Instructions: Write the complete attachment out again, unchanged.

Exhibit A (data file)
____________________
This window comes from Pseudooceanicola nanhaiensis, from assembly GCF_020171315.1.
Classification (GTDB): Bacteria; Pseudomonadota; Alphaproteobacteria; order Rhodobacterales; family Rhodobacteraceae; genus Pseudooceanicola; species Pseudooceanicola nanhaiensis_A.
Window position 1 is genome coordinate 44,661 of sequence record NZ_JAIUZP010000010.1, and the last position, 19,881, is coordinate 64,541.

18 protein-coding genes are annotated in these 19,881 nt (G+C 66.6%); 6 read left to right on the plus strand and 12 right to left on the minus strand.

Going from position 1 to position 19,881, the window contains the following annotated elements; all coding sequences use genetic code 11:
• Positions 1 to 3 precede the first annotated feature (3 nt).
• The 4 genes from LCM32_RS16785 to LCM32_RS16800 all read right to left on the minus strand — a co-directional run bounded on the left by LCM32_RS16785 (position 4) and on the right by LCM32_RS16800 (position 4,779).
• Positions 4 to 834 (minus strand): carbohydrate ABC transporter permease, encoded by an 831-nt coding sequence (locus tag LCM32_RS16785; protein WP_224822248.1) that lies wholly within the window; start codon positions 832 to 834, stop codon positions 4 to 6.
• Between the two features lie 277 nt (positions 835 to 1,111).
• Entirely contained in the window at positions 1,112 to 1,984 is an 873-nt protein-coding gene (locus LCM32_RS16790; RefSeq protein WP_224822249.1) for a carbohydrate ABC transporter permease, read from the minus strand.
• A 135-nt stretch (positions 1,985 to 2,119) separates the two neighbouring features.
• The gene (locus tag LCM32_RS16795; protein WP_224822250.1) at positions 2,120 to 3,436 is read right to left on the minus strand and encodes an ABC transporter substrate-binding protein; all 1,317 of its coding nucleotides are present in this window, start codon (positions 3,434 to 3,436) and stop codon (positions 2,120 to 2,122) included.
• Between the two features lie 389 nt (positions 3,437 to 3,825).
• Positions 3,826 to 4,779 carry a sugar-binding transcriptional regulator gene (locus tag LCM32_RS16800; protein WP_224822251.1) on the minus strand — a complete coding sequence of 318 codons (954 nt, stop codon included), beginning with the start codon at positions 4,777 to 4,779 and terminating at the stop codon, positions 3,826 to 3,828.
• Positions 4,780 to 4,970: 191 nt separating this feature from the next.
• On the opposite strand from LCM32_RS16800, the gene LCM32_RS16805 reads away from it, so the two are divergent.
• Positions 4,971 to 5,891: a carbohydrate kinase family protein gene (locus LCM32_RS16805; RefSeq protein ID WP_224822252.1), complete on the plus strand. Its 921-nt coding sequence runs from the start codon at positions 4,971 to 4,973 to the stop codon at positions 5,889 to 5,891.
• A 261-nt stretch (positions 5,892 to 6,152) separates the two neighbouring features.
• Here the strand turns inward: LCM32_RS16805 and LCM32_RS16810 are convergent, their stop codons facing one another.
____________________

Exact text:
This window comes from Pseudooceanicola nanhaiensis, from assembly GCF_020171315.1.
Classification (GTDB): Bacteria; Pseudomonadota; Alphaproteobacteria; order Rhodobacterales; family Rhodobacteraceae; genus Pseudooceanicola; species Pseudooceanicola nanhaiensis_A.
Window position 1 is genome coordinate 44,661 of sequence record NZ_JAIUZP010000010.1, and the last position, 19,881, is coordinate 64,541.

18 protein-coding genes are annotated in these 19,881 nt (G+C 66.6%); 6 read left to right on the plus strand and 12 right to left on the minus strand.

Going from position 1 to position 19,881, the window contains the following annotated elements; all coding sequences use genetic code 11:
• Positions 1 to 3 precede the first annotated feature (3 nt).
• The 4 genes from LCM32_RS16785 to LCM32_RS16800 all read right to left on the minus strand — a co-directional run bounded on the left by LCM32_RS16785 (position 4) and on the right by LCM32_RS16800 (position 4,779).
• Positions 4 to 834 (minus strand): carbohydrate ABC transporter permease, encoded by an 831-nt coding sequence (locus tag LCM32_RS16785; protein WP_224822248.1) that lies wholly within the window; start codon positions 832 to 834, stop codon positions 4 to 6.
• Between the two features lie 277 nt (positions 835 to 1,111).
• Entirely contained in the window at positions 1,112 to 1,984 is an 873-nt protein-coding gene (locus LCM32_RS16790; RefSeq protein WP_224822249.1) for a carbohydrate ABC transporter permease, read from the minus strand.
• A 135-nt stretch (positions 1,985 to 2,119) separates the two neighbouring features.
• The gene (locus tag LCM32_RS16795; protein WP_224822250.1) at positions 2,120 to 3,436 is read right to left on the minus strand and encodes an ABC transporter substrate-binding protein; all 1,317 of its coding nucleotides are present in this window, start codon (positions 3,434 to 3,436) and stop codon (positions 2,120 to 2,122) included.
• Between the two features lie 389 nt (positions 3,437 to 3,825).
• Positions 3,826 to 4,779 carry a sugar-binding transcriptional regulator gene (locus tag LCM32_RS16800; protein WP_224822251.1) on the minus strand — a complete coding sequence of 318 codons (954 nt, stop codon included), beginning with the start codon at positions 4,777 to 4,779 and terminating at the stop codon, positions 3,826 to 3,828.
• Positions 4,780 to 4,970: 191 nt separating this feature from the next.
• On the opposite strand from LCM32_RS16800, the gene LCM32_RS16805 reads away from it, so the two are divergent.
• Positions 4,971 to 5,891: a carbohydrate kinase family protein gene (locus LCM32_RS16805; RefSeq protein ID WP_224822252.1), complete on the plus strand. Its 921-nt coding sequence runs from the start codon at positions 4,971 to 4,973 to the stop codon at positions 5,889 to 5,891.
• A 261-nt stretch (positions 5,892 to 6,152) separates the two neighbouring features.
• Here the strand turns inward: LCM32_RS16805 and LCM32_RS16810 are convergent, their stop codons facing one another.